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Arco on electric bass

Discussion in 'Technique [BG]' started by rasbass, Apr 27, 2006.


  1. rasbass

    rasbass

    Dec 29, 2002
    Upstate NY
    Hi all-
    I am reading the bass book music for a musical, and am playing my fretless electric. My finger technique will be fine for the pizz parts (plucked) but any thoughts about how to emulate the arco parts?

    Thanks.
     
  2. personally i'd try tricks like volume swells, or an ebow
     
  3. BassChuck

    BassChuck Supporting Member

    Nov 15, 2005
    Cincinnati
    I've played a lot of musicals on fretted bass. If the notes are fairly short (one and 2 count notes) there really isn't much of a need to worry with it. On sustained notes, some can be filled in with a rhythm, listen to find out what else is going on, and cop a rhythm on the sustained pitch. Sometimes there are other instruments that are sustaining the note, so again there's no reason to mess with it.

    The places where it makes a difference I usually play the note on the lowest string (even if you have to use a high position) and flick my plucking finger(s) rapidly over the string (keep your nails trimmed!). That will work for most situations.

    Remember too, that the director of a musical doesn't have a full score, so they often don't know what your part has in it. And, they are often more focused on the singers, stage action and other musicians in the pit. So..... be cool about these things. Make good musical choices (regardless of what you music says to do) and everyone will be happy.
     
  4. rasbass

    rasbass

    Dec 29, 2002
    Upstate NY
    Useful ideas. Thanks.
     
  5. Michael Vee

    Michael Vee Supporting Member

    Feb 3, 2004
    Knoxville, TN
    Ras- I agree with everything BassChuck said, in addition to what I quoted. I've played most of my 40-some shows on fretted electrics. Many of the shows were 'oaters' from the 50's and 60's, which are the ones that have arco parts in the score. (Oklahoma, Show Boat, Hello Dolly, etc.)

    I've never had a music director ask me to play upright/arco, out of the 12 or so that I've worked with. Only a couple of the shows had even a violin, and they had no other acoustic string players. All the rest of the shows either had a minimal band (piano, bass, and drums) or the same minimal band with a utility keyboard.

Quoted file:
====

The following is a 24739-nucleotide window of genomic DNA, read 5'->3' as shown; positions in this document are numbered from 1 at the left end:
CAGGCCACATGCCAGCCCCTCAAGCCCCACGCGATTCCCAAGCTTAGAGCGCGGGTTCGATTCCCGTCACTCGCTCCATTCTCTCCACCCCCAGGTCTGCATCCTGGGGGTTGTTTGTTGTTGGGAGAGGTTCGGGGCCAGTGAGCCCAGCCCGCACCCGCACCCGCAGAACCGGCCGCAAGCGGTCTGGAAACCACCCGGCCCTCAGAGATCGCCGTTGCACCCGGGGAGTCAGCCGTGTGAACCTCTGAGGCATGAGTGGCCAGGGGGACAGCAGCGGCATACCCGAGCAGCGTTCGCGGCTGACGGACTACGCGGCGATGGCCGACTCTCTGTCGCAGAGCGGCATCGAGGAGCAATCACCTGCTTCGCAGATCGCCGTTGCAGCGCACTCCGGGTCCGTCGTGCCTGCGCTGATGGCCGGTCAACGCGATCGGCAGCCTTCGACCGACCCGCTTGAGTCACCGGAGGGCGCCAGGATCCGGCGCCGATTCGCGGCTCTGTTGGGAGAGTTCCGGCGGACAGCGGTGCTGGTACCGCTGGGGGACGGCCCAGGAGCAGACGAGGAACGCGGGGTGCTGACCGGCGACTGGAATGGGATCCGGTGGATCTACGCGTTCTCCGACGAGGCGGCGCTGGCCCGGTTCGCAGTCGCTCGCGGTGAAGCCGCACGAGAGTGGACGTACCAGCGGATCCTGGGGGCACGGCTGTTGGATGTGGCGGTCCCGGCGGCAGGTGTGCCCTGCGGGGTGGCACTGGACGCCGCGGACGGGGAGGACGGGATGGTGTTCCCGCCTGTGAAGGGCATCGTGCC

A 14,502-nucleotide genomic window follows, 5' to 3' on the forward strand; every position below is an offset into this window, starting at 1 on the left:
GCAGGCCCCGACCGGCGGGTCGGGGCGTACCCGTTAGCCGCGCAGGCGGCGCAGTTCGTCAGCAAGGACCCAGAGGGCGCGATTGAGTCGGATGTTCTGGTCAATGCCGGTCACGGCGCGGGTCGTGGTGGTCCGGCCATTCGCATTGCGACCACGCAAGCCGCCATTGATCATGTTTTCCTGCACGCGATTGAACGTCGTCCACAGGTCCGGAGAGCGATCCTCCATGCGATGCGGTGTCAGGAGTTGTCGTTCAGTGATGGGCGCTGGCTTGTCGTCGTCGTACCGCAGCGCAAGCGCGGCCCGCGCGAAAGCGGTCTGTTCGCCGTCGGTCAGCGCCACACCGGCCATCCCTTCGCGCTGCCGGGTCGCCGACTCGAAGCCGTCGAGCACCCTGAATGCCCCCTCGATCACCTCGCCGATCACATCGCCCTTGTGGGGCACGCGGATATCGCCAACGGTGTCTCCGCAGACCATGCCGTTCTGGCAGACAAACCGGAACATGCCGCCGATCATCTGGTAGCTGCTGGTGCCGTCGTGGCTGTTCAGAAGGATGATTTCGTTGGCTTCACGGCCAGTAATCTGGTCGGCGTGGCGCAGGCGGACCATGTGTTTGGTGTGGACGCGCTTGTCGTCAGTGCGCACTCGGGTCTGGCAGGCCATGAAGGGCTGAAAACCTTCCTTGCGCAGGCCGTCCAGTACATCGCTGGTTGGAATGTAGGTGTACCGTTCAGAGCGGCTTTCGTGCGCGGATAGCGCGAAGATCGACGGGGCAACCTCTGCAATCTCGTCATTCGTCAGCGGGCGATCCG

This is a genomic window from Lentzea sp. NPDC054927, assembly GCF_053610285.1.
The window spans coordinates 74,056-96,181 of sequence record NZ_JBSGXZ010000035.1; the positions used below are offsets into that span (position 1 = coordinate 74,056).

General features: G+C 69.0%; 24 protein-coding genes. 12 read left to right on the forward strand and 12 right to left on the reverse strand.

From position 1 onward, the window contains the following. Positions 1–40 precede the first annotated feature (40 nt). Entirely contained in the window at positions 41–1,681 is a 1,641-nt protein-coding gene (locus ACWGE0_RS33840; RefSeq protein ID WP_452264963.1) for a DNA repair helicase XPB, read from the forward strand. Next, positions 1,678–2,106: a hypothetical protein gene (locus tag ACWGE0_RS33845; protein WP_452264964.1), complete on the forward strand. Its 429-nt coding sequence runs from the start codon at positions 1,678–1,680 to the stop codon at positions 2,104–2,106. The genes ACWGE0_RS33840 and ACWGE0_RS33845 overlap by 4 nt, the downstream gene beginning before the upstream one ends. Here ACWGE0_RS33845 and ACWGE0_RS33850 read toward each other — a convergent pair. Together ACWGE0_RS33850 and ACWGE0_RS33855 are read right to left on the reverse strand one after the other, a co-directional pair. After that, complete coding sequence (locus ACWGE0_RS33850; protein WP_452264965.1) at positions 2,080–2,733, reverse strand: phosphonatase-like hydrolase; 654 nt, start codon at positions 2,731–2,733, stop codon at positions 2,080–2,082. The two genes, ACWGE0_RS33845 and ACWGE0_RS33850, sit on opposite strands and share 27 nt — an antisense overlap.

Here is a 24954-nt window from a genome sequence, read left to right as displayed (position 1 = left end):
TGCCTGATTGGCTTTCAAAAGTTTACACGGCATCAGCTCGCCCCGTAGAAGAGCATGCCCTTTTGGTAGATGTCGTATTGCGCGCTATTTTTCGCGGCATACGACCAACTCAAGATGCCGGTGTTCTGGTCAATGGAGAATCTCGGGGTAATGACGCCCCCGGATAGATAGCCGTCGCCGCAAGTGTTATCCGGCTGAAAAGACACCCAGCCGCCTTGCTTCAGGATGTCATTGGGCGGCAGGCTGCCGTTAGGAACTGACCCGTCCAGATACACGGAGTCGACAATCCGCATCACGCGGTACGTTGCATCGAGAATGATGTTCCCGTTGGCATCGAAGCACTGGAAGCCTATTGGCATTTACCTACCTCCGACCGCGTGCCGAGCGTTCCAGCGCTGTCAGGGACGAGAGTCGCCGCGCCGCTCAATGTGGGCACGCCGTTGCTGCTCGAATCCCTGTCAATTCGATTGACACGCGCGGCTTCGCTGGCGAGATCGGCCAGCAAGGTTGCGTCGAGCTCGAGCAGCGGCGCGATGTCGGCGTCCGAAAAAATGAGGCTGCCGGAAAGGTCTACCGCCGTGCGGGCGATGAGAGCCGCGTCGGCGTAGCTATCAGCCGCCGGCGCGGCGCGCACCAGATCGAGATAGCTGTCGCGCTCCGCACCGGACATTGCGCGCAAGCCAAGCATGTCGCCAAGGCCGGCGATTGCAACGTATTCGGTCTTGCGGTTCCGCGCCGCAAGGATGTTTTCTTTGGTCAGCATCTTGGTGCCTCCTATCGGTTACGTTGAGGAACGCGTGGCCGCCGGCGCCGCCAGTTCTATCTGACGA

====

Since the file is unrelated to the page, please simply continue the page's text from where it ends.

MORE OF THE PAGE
The only time you would be required to play upright, or arco, is if you are a part of a show orchestra for a bigtime production, and 95+% of us will never get to do anything like that. Either that, or you are a part of a really organized, well financed, high standards community theatre group. The vast majority of community groups don't have the money nor the space to have anything more than a minimal show band.

    So- take your electric bass and happily play away. If you have a bass that sustains well, then hit an arco passage note and let it ring, then before it fades too much, tap or gently pluck the string near the bridge saddles, in such a way that it restores the volume without causing too much discernable attack in the note. This is similar to what BassChuck suggested with the back-and-forth rapid picking. Try both techniques and see which is appropriate for that note/passage.

    Two things- you have to have the treble rolled off so you don't get any clankiness, and you have to do it near the bridge saddle so it's not a flabby thing. The goal is to keep the note sustaining.

    In general, I've had good luck using tapewound nylon strings for musicals, with the treble rolled off to the point where the edge is gone from the tone. You don't want to hear any fret noises - just a nice, warm, woody kind of tone. Play that, and nearly every M.D. will be very satisfied.
     
  6. Michael Vee

    Michael Vee Supporting Member

    Feb 3, 2004
    Knoxville, TN
    I would vote against the eBow. Some people have reported success using one, but it takes an excruciating level of concentration to use one on bass in a musical way.

    I've tried it for a musical myself, and for me, it really just got in the way of playing. The techniques BassChuck and I described are much more usable.
     
  7. rasbass

    rasbass

    Dec 29, 2002
    Upstate NY
    Hi there-
    As predicted, it's a small combo- paino, percussion, bass, 2 woodwind, 2 brass, so compromise is implicit, even though I would like to read it as accurately as possible. I am much less facile on the UB, so electric it's going to be, and I will finesse the arco parts.

    I use flatwounds on my fretless J-bass (no fret noise!) and I roll-off the high end to give an approximation of an upright sound, so the playing tips should work. (I don't use a pic).

    The ebow does sound interesting, but for $75 and without strong endorsement, I think I will pass for now.

    Thanks again.

    BTW- what is an "oater"?
     
  8. Michael Vee

    Michael Vee Supporting Member

    Feb 3, 2004
    Knoxville, TN
    That expression has a bit of a varied history, but in the context that I used it, it means a show that is very familiar that will sell tickets and make money for a community theatre company.

    Contrast it to some cutting-edge production that a lot of the potential audience will not have heard of, and may not come to, which exacerbates the financial risk a small town company would have in paying the licensing fees to mount it.
     
  9. All_¥our_Bass

    All_¥our_Bass

    Dec 26, 2004
    aww...
    ya beat me to it about bow/like effects
     
  10. if you listen to arco parts (well recorded ones) it is not one long continuos tone. There is a rise and faaaaaaall a regulkar rhythm to the pulling of the bow. We strive to homogenize this in practice, but when playing in a combo it is always slightly apparent. Maybe try emulating the rhthym of th e bow with triplets?
     

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